Smiths cling to art, faith, family in quarantine

Rebecca Neipp

News Review Staff Writer

Smiths cling to art, faith, family in quarantineHarrowing stories of loss associated with COVID-19 — and our attempts to contain it — dominate the mainstream media. But for some, the time in isolation has bred a mini-Renaissance.

Take Darren Smith, for example, who started fabricating super-hero armor out of his garage several years ago. His efforts yielded a devoted following in the community, as well as in broader circles of fan-art devotees.

Once the shelter-at-home orders confined him to his house, he turned back to his workshop with renewed inspiration.

“I think the pandemic has brought families together — whether they liked it or not,” he joked.

Before the current shelter-at-home orders disrupted routines, many families had neither the ideal quality nor quantity of family time, he said. “Being on lock-down, you experience everything together. Things come to the surface, and you have an opportunity to re-evaluate and prioritize everything in your life.

“For us, it has been a real God thing.”

In 2013, the News Review reported on Smith when he made a splash on the local scene by donning a home-made (and incredibly realistic) Iron Man suit to attend the IM3 premier at Ridgecrest Cinemas. He had already worn the suit to Comic-Con, where even Stan Lee commended his craftsmanship. (And even agreed to pose with Darren in a photo).

Darren and his wife, Emily, recounted in that first profile how their family used a broken XBOX as an opportunity to search for a more fulfilling hobby. Now, “The Smith Collective” is a family labor. Emily and the children helped convert the garage into an art studio, and eldest daughter Emma is employed to help in the shop.

Over the years, Darren has refined his craftsmanship. What started as hand-sculpted pieces soon transitioned into mold-based prototypes to increase production. Now, he is looking at how he can make the next leap with the help of 3-D printing.

“It’s not cheating,” laughed Darren. “It’s leveraging.” (Also, in a parallel to his alter-ego, he plans to name that machine “Jarvis.”)

Emily agreed that having a solid base to work with is not what makes the pieces special. “It’s all those tiny details and flourishes that Darren makes that bring everything to life.”

Darren’s work spans from shiny Boba Fett helmets to battle-damaged stormtrooper helmets to Batman suits to Demi-Gorgon costumes. Last year, he decided impulsively to make his wife a Wonder Woman costume for Halloween.

“I said, ‘Yeah right, you’re not going to be able to finish that,” said Emily. “After all these years, I don’t know why I don’t believe him.” Two weeks later, sure enough, Darren had completed a gorgeous piece that looked convincing enough to be worn by Gal Godot on screen.

Because his pieces are original, there are no forms or templates to work from. Everything is built from the foundation up — with each subsequent layer of design demanding more refined levels of detail and artistry.

Both Darren and Emily have creative bents, as do their three children — Khai, Emma and Ruby. Darren also points to the talents of his parents as inspiring and informing his own craft. That artistic heritage is one of the reasons he hired Emma.

“I think every parent wants to pass along what they have to their children, and then watch them take it to the next level,” said Darren. Emma aspires to work in the film and television industry as a special effects artist. In addition to her responsibilities in keeping the shop clean and organized, she practices her own skills by helping paint and design the pieces her dad makes and sells.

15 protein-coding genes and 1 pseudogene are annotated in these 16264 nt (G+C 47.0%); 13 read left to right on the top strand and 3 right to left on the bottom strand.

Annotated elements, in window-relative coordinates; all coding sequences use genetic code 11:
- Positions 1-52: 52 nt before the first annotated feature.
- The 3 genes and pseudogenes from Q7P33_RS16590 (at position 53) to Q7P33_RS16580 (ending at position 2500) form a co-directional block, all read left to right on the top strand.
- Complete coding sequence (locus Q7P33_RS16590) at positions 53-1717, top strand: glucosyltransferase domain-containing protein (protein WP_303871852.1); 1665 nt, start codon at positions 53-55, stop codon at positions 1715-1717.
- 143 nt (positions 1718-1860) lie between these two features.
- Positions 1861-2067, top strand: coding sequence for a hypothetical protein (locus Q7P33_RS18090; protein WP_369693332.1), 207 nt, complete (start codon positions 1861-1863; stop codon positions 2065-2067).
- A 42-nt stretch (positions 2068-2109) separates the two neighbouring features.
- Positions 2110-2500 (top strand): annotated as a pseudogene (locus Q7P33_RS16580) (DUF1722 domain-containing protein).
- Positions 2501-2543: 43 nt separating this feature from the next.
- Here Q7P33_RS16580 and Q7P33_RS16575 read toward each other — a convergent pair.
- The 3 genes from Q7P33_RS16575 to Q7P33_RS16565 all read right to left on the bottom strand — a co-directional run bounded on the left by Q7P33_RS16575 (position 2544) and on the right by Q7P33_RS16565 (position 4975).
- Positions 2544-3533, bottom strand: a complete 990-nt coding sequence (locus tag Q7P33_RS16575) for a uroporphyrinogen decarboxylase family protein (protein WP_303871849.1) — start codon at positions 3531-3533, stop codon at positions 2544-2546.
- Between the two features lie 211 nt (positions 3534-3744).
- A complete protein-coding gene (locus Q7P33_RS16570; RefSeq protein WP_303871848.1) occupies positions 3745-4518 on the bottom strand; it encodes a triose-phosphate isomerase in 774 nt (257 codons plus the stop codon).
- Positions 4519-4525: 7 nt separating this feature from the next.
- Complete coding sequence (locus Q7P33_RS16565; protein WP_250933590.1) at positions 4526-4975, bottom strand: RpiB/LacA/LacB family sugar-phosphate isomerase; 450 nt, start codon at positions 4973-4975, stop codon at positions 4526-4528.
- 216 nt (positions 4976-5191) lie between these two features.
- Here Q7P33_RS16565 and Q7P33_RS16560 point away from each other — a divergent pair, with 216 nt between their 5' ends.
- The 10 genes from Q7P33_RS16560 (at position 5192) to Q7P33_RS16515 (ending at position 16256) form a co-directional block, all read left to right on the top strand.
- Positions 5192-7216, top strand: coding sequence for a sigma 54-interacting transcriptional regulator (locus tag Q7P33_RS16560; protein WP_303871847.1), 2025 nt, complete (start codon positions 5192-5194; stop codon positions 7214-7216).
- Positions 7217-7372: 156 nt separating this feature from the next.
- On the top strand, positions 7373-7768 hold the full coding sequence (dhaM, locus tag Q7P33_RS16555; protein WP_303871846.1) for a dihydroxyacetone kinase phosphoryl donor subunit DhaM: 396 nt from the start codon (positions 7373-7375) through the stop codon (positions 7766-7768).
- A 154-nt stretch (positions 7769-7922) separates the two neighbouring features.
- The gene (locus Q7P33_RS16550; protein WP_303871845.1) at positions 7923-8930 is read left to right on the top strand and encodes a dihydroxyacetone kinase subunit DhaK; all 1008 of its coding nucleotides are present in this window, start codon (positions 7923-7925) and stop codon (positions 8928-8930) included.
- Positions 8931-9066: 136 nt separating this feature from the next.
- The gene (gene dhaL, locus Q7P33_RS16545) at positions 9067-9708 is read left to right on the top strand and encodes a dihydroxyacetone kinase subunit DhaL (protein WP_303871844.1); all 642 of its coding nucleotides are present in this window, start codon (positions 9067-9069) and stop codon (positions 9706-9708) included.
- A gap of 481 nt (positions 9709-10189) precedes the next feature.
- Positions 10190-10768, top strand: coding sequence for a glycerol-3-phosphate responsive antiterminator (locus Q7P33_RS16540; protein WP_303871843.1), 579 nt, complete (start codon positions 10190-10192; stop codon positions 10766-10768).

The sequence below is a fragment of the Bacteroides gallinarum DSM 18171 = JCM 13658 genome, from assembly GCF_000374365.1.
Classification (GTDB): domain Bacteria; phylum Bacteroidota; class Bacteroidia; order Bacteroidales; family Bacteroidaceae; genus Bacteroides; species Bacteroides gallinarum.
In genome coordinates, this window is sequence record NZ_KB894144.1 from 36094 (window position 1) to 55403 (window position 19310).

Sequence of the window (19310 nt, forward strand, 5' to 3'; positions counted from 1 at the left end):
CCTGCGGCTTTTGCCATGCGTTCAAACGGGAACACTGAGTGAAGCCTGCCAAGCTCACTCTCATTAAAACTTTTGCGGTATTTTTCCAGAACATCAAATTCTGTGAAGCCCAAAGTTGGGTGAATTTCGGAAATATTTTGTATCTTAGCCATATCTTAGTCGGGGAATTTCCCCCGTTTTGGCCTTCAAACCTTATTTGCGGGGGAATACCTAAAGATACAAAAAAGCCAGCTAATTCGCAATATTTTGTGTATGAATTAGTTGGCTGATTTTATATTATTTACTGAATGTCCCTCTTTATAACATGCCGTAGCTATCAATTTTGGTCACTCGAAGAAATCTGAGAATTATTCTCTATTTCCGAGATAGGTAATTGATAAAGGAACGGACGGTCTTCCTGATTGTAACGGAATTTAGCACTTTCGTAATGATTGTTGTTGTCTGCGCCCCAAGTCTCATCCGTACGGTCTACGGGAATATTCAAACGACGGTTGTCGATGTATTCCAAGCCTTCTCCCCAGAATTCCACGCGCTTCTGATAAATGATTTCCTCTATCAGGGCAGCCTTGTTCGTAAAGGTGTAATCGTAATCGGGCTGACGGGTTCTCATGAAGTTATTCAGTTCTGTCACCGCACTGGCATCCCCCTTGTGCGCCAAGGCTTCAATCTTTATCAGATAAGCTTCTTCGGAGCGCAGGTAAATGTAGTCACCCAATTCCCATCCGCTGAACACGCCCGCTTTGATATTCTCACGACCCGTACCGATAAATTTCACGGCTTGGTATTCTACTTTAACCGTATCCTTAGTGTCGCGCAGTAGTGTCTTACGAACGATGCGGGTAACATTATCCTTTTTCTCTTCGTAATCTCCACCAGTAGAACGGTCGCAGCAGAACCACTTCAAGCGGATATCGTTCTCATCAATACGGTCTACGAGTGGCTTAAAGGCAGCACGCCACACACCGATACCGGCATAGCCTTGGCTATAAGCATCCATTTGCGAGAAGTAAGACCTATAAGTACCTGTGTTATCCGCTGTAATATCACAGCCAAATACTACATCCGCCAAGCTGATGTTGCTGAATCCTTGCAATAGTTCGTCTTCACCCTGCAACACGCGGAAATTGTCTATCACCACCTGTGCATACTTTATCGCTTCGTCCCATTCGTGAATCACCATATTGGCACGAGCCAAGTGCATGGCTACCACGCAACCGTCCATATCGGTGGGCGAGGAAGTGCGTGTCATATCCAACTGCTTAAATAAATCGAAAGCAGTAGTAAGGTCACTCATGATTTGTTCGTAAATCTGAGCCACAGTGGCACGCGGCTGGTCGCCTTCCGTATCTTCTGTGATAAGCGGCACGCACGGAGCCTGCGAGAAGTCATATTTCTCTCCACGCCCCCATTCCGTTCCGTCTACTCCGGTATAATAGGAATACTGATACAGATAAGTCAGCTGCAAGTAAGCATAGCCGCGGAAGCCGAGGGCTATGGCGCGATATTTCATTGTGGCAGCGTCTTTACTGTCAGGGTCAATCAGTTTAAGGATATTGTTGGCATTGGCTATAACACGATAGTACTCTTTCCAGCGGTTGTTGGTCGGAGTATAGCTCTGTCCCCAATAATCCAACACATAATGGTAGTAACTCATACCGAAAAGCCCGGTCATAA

Darren recently branched out to open a shop on Etsy (search “The Smith Collective” to find his presence on multiple social media platforms). He makes everything from costumes to collectibles — drawing from his own imagination and taking specific requests.

“There really is a dedicated following for this,” said Darren, who acknowledged a legion of fans looking to tap their inner super-hero

His personal favorites are Iron Man and Batman. “Both of these men are billionaires, but they don’t have super powers. They have experienced trauma that helped shape their missions to protect people. I think each of us can relate to that — a desire to become something greater than we already are.”

Darren can attest to how his creative pursuits have helped him push past his own personal boundaries.

“In terms of making things, I feel like the sky is the limit,” he said. “But even wearing the Iron Man suit has been an interesting experience. I am shy — it’s something I’m always trying to overcome. But when you take on this identity, you feel differently. You are empowered, you walk differently. And people are happy to see you.

“I will never forget when I went to Comic Con — I felt like a rock star.”

Emily noted that giving that feeling to other people is one of Darren’s main drivers. “I don’t think he cares about making money. I think his fulfillment comes from giving the things he makes to people.”

A pastor by trade, Darren admitted that he can’t help but co-mingle his professional and artistic callings.

“That has also been an interesting part of this experience,” he said. “Every day, instead of sitting at a desk in an empty building, I’m at home listening to sermons and books-on-tape while I create. Tying these two worlds together has inspired my heart, my mind and my spirit in a way that I could not have imagined possible. I feel more productive than ever.”

Pictured: Darren and Emma Smith hold some of the handiwork of “The Smith Collective.” — Photo by Rebecca Neipp

Story First Published: 2020-05-29